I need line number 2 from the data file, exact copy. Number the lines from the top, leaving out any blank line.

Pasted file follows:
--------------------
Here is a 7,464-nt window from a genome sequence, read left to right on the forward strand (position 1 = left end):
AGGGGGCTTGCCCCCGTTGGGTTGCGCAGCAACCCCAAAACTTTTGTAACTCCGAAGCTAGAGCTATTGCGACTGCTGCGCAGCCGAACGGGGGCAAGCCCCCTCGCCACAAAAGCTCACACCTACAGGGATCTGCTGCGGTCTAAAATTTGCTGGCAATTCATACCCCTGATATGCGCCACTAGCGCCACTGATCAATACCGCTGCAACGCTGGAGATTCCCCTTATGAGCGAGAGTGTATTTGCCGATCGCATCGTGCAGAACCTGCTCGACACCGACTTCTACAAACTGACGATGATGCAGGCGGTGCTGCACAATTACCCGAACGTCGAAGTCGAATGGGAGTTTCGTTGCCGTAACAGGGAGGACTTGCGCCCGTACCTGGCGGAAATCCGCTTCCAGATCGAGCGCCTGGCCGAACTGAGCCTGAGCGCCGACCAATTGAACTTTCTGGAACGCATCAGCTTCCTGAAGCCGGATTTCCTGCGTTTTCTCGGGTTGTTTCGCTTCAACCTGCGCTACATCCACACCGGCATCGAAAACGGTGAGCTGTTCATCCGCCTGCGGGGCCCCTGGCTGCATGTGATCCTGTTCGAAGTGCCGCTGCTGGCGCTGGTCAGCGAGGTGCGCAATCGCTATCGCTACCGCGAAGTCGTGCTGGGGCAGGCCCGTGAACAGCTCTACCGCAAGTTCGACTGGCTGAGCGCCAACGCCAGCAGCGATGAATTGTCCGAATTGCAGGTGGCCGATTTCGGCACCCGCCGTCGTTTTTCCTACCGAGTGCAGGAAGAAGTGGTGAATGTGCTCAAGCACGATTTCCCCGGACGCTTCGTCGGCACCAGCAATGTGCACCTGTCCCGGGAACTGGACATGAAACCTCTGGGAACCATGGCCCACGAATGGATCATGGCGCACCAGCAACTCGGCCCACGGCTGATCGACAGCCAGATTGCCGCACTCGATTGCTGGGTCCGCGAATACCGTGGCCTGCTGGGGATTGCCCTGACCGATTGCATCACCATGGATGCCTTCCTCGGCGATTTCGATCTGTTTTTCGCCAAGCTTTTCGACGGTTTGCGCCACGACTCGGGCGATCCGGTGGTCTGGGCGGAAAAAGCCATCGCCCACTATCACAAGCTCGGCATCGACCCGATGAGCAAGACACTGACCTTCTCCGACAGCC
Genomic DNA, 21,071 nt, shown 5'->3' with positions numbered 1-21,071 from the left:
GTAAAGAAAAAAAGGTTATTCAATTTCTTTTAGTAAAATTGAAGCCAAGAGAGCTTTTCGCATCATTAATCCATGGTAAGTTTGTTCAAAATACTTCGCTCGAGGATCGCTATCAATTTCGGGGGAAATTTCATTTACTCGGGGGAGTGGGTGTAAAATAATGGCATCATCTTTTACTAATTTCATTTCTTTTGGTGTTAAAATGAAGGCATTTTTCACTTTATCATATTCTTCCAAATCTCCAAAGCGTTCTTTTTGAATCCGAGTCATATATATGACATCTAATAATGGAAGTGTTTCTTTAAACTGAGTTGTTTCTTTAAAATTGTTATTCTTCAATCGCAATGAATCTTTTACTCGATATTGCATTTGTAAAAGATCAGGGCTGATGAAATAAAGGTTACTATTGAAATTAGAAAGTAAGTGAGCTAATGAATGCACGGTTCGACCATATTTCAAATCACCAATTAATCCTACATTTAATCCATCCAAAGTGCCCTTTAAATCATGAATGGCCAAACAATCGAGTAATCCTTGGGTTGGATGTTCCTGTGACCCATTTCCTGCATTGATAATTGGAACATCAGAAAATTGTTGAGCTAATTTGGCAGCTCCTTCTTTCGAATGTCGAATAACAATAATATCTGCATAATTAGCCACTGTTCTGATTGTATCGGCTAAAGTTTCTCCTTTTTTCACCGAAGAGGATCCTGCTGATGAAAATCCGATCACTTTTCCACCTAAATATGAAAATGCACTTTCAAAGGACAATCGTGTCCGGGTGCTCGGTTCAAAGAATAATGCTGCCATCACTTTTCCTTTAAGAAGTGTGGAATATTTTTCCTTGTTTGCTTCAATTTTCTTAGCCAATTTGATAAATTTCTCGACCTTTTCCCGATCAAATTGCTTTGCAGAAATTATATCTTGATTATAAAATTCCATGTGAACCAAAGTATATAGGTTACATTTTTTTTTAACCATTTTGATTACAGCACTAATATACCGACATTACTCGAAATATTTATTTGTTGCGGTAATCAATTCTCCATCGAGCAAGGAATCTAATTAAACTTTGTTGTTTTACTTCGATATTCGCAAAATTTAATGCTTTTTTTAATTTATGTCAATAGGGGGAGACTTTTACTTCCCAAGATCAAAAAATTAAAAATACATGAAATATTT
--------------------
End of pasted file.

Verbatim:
AGGGGGCTTGCCCCCGTTGGGTTGCGCAGCAACCCCAAAACTTTTGTAACTCCGAAGCTAGAGCTATTGCGACTGCTGCGCAGCCGAACGGGGGCAAGCCCCCTCGCCACAAAAGCTCACACCTACAGGGATCTGCTGCGGTCTAAAATTTGCTGGCAATTCATACCCCTGATATGCGCCACTAGCGCCACTGATCAATACCGCTGCAACGCTGGAGATTCCCCTTATGAGCGAGAGTGTATTTGCCGATCGCATCGTGCAGAACCTGCTCGACACCGACTTCTACAAACTGACGATGATGCAGGCGGTGCTGCACAATTACCCGAACGTCGAAGTCGAATGGGAGTTTCGTTGCCGTAACAGGGAGGACTTGCGCCCGTACCTGGCGGAAATCCGCTTCCAGATCGAGCGCCTGGCCGAACTGAGCCTGAGCGCCGACCAATTGAACTTTCTGGAACGCATCAGCTTCCTGAAGCCGGATTTCCTGCGTTTTCTCGGGTTGTTTCGCTTCAACCTGCGCTACATCCACACCGGCATCGAAAACGGTGAGCTGTTCATCCGCCTGCGGGGCCCCTGGCTGCATGTGATCCTGTTCGAAGTGCCGCTGCTGGCGCTGGTCAGCGAGGTGCGCAATCGCTATCGCTACCGCGAAGTCGTGCTGGGGCAGGCCCGTGAACAGCTCTACCGCAAGTTCGACTGGCTGAGCGCCAACGCCAGCAGCGATGAATTGTCCGAATTGCAGGTGGCCGATTTCGGCACCCGCCGTCGTTTTTCCTACCGAGTGCAGGAAGAAGTGGTGAATGTGCTCAAGCACGATTTCCCCGGACGCTTCGTCGGCACCAGCAATGTGCACCTGTCCCGGGAACTGGACATGAAACCTCTGGGAACCATGGCCCACGAATGGATCATGGCGCACCAGCAACTCGGCCCACGGCTGATCGACAGCCAGATTGCCGCACTCGATTGCTGGGTCCGCGAATACCGTGGCCTGCTGGGGATTGCCCTGACCGATTGCATCACCATGGATGCCTTCCTCGGCGATTTCGATCTGTTTTTCGCCAAGCTTTTCGACGGTTTGCGCCACGACTCGGGCGATCCGGTGGTCTGGGCGGAAAAAGCCATCGCCCACTATCACAAGCTCGGCATCGACCCGATGAGCAAGACACTGACCTTCTCCGACAGCC